• Is medication nonadherence a medical condition?

    Zachary Marcum, Mary Ann Sevick, and Steven Handler in JAMA:

    Medication nonadherence is widely recognized as a common and costly problem. Approximately 30% to 50% of US adults are not adherent to long-term medications leading to an estimated $100 billion in preventable costs annually. The barriers to medication adherence are similar to other complex health behaviors, such as weight loss, which have multiple contributing factors. Despite the widespread prevalence and cost of medication nonadherence, it is undetected and undertreated in a significant proportion of adults across care settings. According to the World Health Organization, “increasing the effectiveness of adherence interventions may have far greater impact on the health of the population than any improvement in specific medical treatments.” How can adherence be improved? We propose that the first step is to view medication nonadherence as a diagnosable and treatable medical condition.

    Whoa! That was unexpected. It ought to spark conversation at the next cocktail party, that is if you happen to attend a cocktail party for doctors and health policy wonks.

    I don’t have a lot to add other than some questions: Are behaviors themselves medical conditions? Or are behaviors usually symptoms of the thing we call a condition? For instance, selling all your possessions to get high is an unhealthy behavior, but it isn’t the condition. Drug addiction is. Which do we treat? (That’s rhetorical.) Is medication nonadherence more like drug addiction or more like the thing drug addiction makes you do? If the latter, what’s the real, underlying condition?

    Related to all this is, why don’t drug companies do more to promote medication adherence? Don’t they have a business interest in people using more of their products? I think someone once wrote me about some legal obstacle to drug companies promoting adherence in some way, but I don’t recall what the issue was.

    Also, isn’t the hospital that is now at the center of an ACO much more interested in medication adherence than it used to be? Pre-ACO, the hospital earned greater revenue if its patients didn’t take their meds and ended up back in the ED or OR. Now, as an ACO, perhaps the hospital has a greater incentive to treat the condition more cheaply. If that’s possible with drugs, adherence should be paramount.

    Your thoughts welcome.


    Comments closed
    • I don’t think it makes sense to see nonadherence as a medical condition due to the lack of a common physiological mechanism that causes the nonadherence. For one, there are many different reasons for nonadherence. The better course of action is to target the root- the actual reasons for the nonadherence.

    • I think one could consider patient non-adherence to a medication regimen to be a diagnosable condition in the prescribing clinician, who failed to adequately investigate and incorporate patient preferences and the patient’s social context, failed to explain what the medication would do and why it was important, and failed to ascertain if the patient understood and was on board with the shared decision…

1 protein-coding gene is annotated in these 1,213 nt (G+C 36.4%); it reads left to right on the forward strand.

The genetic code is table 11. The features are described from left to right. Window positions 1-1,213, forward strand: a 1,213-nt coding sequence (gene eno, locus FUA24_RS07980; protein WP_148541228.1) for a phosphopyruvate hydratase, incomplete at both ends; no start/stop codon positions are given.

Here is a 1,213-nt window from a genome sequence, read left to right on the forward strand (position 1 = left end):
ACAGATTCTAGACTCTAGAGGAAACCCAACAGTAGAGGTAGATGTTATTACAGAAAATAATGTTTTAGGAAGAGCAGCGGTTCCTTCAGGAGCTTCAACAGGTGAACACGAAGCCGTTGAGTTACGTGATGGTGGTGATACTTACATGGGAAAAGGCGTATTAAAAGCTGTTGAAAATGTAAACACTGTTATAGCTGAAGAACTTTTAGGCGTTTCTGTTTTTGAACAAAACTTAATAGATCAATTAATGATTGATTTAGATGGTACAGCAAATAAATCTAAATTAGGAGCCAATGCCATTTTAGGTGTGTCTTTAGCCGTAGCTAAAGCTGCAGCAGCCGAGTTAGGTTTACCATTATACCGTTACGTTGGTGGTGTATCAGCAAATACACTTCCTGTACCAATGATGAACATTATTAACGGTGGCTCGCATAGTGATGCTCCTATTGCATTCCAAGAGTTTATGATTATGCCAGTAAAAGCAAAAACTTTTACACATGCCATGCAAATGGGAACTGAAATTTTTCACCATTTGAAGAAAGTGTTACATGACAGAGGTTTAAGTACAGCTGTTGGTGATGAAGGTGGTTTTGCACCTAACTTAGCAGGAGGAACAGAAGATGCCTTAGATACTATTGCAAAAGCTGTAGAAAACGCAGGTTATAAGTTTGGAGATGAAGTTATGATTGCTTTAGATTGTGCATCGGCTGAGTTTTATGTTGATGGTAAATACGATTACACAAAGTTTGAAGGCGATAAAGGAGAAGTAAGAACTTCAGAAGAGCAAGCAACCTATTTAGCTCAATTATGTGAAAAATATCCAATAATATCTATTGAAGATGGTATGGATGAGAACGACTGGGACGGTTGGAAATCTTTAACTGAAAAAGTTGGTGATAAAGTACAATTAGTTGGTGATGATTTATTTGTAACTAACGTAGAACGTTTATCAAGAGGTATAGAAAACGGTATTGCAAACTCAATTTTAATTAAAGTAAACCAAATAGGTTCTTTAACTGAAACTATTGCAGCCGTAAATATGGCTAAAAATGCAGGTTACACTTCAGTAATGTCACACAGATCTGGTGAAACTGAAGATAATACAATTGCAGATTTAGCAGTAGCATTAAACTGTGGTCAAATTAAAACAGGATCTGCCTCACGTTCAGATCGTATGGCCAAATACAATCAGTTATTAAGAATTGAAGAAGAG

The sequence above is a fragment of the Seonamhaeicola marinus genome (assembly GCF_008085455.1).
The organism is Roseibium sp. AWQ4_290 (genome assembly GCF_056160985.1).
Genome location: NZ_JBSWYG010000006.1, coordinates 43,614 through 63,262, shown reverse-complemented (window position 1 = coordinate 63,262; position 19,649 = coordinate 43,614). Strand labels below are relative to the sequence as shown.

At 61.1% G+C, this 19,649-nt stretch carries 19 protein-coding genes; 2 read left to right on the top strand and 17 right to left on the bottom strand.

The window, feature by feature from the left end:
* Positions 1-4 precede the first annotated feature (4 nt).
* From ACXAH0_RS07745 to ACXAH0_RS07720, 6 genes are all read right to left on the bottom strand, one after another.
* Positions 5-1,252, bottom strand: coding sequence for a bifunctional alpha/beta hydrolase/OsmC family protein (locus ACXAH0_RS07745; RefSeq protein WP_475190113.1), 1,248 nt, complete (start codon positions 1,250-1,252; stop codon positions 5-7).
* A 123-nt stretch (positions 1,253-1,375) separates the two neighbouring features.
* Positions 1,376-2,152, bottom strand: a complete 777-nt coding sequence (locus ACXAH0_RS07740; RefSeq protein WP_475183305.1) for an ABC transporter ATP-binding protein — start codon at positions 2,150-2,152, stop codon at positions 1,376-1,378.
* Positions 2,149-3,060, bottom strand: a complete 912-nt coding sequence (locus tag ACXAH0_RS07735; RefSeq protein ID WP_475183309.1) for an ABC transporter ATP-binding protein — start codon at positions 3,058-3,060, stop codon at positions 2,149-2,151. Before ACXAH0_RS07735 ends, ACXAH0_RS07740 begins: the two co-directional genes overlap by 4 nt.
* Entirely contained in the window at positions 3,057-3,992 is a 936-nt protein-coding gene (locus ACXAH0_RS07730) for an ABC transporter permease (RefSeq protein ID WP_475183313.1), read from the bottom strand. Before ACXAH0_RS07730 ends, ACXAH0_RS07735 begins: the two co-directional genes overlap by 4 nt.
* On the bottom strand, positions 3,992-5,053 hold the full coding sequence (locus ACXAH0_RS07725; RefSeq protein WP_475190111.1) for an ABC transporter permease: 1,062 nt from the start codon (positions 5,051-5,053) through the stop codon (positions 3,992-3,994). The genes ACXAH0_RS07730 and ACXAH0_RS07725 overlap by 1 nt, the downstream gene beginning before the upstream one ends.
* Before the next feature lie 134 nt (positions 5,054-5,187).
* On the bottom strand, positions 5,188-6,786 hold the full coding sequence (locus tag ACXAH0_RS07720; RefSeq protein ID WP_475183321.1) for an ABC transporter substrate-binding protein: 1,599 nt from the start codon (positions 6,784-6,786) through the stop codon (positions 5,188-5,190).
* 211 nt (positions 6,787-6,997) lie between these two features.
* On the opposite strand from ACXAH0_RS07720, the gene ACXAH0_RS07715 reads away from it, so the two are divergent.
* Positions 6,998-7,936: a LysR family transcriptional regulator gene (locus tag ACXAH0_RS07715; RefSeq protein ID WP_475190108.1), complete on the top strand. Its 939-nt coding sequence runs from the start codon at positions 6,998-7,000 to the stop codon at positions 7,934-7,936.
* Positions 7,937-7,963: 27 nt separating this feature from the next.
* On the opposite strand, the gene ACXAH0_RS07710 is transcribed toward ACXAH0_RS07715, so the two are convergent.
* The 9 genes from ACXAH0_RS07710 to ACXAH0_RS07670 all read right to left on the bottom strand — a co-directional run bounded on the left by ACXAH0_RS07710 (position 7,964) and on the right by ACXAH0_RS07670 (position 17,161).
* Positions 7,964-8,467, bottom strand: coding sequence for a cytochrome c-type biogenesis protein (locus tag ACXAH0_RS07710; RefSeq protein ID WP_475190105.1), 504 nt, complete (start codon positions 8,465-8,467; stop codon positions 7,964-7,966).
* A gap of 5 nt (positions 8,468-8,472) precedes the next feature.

Just saying.

      Peter Elias, MD

    • Defining nonadherence as a medical condition seems inappropriate given that the effectiveness of medications for conditions varies widely. In addition, besides the behavioral phenotypes of nonadherence mentioned by the authors, nonadherence can result from problems accessing or paying for a medication. Identifying nonadherence is important, but medicalizing this behavior might not be as useful.

    • Well, after reading the full article, I don’t think the authors necessarily proved the headline, that nonadherence is a preventable and treatable medical condition.

      It’s certainly a detectable health behavior, though, and the authors do mention that six established screening tools to address various facets of nonadherence.

      As to why drug companies don’t do anything significant to promote adherence, I suspect it’s because they mainly don’t have close patient contact. Forbes did report that some of them are teaming up with health systems to promote adherence.


      In principle, if insurers had good communications with physicians, they could alert them to medication nonadherence. They do, after all, have access to medical and drug claims. They should have or should be able to hire some programmers and analysts to parse the claims. For example, they could see who had been diagnosed with diabetes, and then who regularly filled insulin scripts. I have no idea how many insurers do this, though.

      PS, ability or inability to process complex information is one cause of nonadherence. An earlier post discussed the influence of cognitive impairment and poor numeracy on sign up for the Part D low income subsidy. I would bet that cognitive impairment and low numeracy has an influence on medication adherence as they impair ability to process complex information.

    • Wouldn’t trust in a physician improve the likelihood of patient compliance? Making the physician into a widget, or a member of an ACO (very big and powerful HMO), or reducing the time a physician spends with a patient all work to make patients suspicious of physicians so ‘why follow the physicians advice?’ Look at how much money is spent on healthcare and then subtract the care not followed. That is a large amount of money and could pay for a lot of things.

      ” We propose that the first step is to view medication nonadherence as a diagnosable and treatable medical condition.”

      Being fat and drinking a 16 ounce coke must have a diagnosis attached to it as well. that might answer Austin’s first question.

      “Related to all this is, why don’t drug companies do more to promote medication adherence? Don’t they have a business interest in people using more of their products? ”